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And give those scales, of silver white,
So gaily to the eye of light,
As if thy frame were form'd to rise,
And live amid the glorious skies;
Oh! it has made me proudly feel,
How like thy wing's impatient zeal
Is the pure soul, that scorns to rest
Upon the world's ignoble breast,
But takes the plume that God has given,
And rises into light and heaven!
But when I see that wing, so bright,
Grow languid with a moment's flight,
Attempt the paths of air, in vain,
And sink into the waves again;
Alas! the flatt'ring pride is o'er;
Like thee, awhile, the soul may soar,
But erring man must blush, to think,
Like thee, again, the soul may sink!
Oh! Virtue, when thy clime I seek,
Let not my spirit's flight be weak:
Let me not, like this feeble thing,
With brine still dropping from its wing,
Just sparkle in the solar glow,
And plunge again to depths below:
But, when I leave the grosser throng
With whom my soul hath dwelt so long,
Let me, in that aspiring day,
Cast every ling'ring stain away,
And, panting for thy purer air,
Fly up at once and fix me there!
FROM Greenland's icy mountains,
From India's coral strand,
Where Afric's sunny fountains
Roll down their golden sand;
From many an ancient river,
From many a palmy plain,
They call us to deliver
Their land from error's chain!
What though the spicy breezes
Blow soft o'er Java's isle,
Though every prospect pleases,
And only man is vile:
In vain with lavish kindness
The gifts of God are strown,
The Heathen, in his blindness,
Bows down to wood and stone!
Can we, whose souls are lighted
With Wisdom from on high,
Can we to men benighted
The lamp of life deny?
Salvation! oh, Salvation!
The joyful sound proclaim,
Till each remotest nation
Has learn'd Messiah's name!
Waft, waft, ye winds, his story,
And you, ye waters, roll,
Till like a sea of glory,
It spreads from pole to pole;
Till o'er our ransom'd Nature,
The Lamb for sinners slain,
Redeemer, King, Creator,
In bliss returns to reign!
THE CHILDREN OF GOD.
THERE is a family on earth,
Whose Father fills a throne:
But, though a seed of heav'nly birth
To men they're little known.
Whene'er they meet the public eye,
They feel the public scorn;
For men their fairest claims deny,
And count them basely born.
But 'tis the King who reigns above,
That claims them for his own:
The favour'd objects of his love,
And destin'd to a throne.
The honours that belong to them,
By men are set at nought;
Whatever shines not they contemn,
Unworthy of a thought!
But, ah! how little they reflect!
For, mark th' unerring word!
"That which with men has most respect,
Is odious to the Lord."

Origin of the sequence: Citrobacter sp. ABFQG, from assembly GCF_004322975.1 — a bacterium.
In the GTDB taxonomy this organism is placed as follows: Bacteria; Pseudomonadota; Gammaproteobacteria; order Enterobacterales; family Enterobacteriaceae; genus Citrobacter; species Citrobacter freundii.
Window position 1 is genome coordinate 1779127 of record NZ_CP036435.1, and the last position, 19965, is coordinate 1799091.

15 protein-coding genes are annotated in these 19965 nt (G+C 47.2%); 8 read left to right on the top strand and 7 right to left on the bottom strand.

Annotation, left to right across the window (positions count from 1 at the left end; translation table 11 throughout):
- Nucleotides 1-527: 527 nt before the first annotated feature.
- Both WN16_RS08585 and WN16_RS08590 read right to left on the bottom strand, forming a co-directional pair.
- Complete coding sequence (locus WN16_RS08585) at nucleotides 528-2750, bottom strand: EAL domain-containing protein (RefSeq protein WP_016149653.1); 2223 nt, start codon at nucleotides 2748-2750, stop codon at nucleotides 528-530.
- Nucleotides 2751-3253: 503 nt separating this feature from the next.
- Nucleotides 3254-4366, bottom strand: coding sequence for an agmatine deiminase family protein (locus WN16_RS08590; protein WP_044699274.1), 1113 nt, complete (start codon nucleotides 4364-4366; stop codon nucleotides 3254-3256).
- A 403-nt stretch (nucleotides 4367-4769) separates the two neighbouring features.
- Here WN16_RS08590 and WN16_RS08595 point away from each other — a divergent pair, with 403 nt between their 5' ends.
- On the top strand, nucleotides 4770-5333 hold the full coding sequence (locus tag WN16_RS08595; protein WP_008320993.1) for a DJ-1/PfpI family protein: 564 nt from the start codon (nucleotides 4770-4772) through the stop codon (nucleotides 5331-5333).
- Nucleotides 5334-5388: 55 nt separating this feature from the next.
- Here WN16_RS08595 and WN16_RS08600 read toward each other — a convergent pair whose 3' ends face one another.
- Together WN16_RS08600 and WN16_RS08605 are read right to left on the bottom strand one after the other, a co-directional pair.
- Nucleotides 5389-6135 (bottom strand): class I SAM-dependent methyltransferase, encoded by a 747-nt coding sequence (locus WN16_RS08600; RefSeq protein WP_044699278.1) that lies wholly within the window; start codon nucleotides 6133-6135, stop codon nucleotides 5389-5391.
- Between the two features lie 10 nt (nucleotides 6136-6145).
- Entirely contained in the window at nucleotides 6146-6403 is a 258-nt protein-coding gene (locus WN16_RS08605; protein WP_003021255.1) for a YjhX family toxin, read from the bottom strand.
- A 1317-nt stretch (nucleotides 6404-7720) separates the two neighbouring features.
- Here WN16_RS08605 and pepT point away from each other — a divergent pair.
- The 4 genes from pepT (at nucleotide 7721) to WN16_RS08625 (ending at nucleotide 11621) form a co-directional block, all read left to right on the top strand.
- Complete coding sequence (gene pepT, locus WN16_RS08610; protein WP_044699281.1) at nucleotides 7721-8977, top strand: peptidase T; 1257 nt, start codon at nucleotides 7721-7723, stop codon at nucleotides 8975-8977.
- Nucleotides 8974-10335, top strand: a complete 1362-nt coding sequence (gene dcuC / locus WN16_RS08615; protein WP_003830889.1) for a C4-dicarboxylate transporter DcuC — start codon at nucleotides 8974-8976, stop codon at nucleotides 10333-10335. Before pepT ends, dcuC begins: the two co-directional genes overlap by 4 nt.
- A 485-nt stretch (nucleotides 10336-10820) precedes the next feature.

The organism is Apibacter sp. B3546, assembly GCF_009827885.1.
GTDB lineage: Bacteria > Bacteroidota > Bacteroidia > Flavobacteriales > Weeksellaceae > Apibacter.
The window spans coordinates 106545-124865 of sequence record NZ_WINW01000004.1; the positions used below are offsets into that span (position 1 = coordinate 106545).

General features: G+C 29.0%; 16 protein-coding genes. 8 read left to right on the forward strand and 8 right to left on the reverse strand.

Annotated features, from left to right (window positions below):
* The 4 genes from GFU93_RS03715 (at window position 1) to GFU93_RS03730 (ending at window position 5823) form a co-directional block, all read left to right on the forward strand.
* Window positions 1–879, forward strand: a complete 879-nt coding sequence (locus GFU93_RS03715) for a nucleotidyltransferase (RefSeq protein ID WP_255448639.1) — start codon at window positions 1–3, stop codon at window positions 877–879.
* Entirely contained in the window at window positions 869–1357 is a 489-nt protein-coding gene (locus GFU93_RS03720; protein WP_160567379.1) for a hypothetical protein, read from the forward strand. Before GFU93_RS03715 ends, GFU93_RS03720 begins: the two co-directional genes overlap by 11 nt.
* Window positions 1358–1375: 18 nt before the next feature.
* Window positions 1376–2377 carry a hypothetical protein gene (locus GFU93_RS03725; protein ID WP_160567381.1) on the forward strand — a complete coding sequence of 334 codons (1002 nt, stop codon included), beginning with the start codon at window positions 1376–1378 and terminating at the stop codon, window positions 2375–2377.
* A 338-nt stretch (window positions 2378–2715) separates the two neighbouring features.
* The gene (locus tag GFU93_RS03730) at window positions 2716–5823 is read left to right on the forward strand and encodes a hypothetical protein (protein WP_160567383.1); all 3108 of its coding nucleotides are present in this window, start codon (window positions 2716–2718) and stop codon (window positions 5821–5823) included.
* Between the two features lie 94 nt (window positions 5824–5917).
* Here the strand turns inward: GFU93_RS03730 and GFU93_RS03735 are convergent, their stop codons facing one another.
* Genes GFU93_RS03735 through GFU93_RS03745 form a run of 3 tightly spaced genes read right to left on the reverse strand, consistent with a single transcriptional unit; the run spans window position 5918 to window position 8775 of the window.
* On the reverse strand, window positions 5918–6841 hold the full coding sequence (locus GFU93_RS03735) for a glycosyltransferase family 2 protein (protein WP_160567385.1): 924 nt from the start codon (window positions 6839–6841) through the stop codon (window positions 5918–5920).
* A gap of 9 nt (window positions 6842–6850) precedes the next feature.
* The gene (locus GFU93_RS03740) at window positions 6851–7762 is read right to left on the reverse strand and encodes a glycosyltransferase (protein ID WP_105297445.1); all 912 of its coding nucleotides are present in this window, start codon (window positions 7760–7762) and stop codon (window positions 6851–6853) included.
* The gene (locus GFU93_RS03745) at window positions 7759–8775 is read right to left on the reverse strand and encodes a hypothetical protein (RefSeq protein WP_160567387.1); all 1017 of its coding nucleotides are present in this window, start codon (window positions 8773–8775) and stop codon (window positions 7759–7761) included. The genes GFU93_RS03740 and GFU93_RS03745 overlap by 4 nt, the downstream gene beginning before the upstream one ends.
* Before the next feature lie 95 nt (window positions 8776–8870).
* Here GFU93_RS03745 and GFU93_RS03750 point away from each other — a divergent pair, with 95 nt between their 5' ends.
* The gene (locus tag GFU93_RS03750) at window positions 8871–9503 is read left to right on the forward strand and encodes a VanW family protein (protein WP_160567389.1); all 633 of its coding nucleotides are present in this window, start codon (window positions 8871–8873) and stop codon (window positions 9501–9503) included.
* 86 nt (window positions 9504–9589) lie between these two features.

Were honours evident to sense,
Their portion here below;
The world would do them reverence,
And all their claims allow.
But, when the King himself was here,
His claims were set at nought:
Would they another lot prefer?
Rejected be the thought!
No! they will tread, while here below,
The path their Master trod;
Content all honour to forego
But that which comes from God.
And when the King again appears,
He'll vindicate his claim;
Eternal honours shall be theirs;
Their foes be filled with shame.
WALKING WITH GOD.
OH! for a closer walk with God,
A calm and heav'nly frame;
A light, to shine upon the road
That leads me to the Lamb!
Where is the blessedness I knew
When first I saw the Lord?
Where is the soul-refreshing view
Of Jesus, and his word?
What peaceful hours I once enjoy'd!
How sweet their mem'ry still!
But they have left an aching void
The world can never fill.
Return, O! holy Dove, return
Sweet messenger of rest;
I hate the sins that made thee mourn,
And drove thee from my breast.
The dearest idol I have known,
Whate'er that idol be,
Help me to tear it from thy throne,
And worship only thee.
So shall my walk be close with God,
Calm and serene my frame;
So purer light shall mark the road,
That leads me to the Lamb.
SWEET day of rest! for the I'd wait,
Emblem and earnest of a state
Where saints are fully blest!
For thee I'd look, for thee I'd sigh!
I'd count the days, till thou art nigh,
Sweet day of sacred rest.
But oft (with shame I will confess,)
My privilege my burden is,
No joy, alas have I:
When I would take my harp and sing,
I find it oft without a string,
And lay it coldly by.
But while I thus confess my shame,
'Tis right that I should praise his name,
Who makes me sometimes sing.
Yes, Lord, (I'll speak it to thy praise,)
My cheerful song I sometimes raise,
And triumph in my King.
O let the case be always so,
My song no interruption know,
Till death shall seal my tongue.
In heav'n a nobler strain I'll raise,
And rest from ev'ry thing but praise;
My heav'n an endless song.
THE PILGRIM'S SONG.
RISE, my soul, and stretch thy wings,
Thy better portion trace;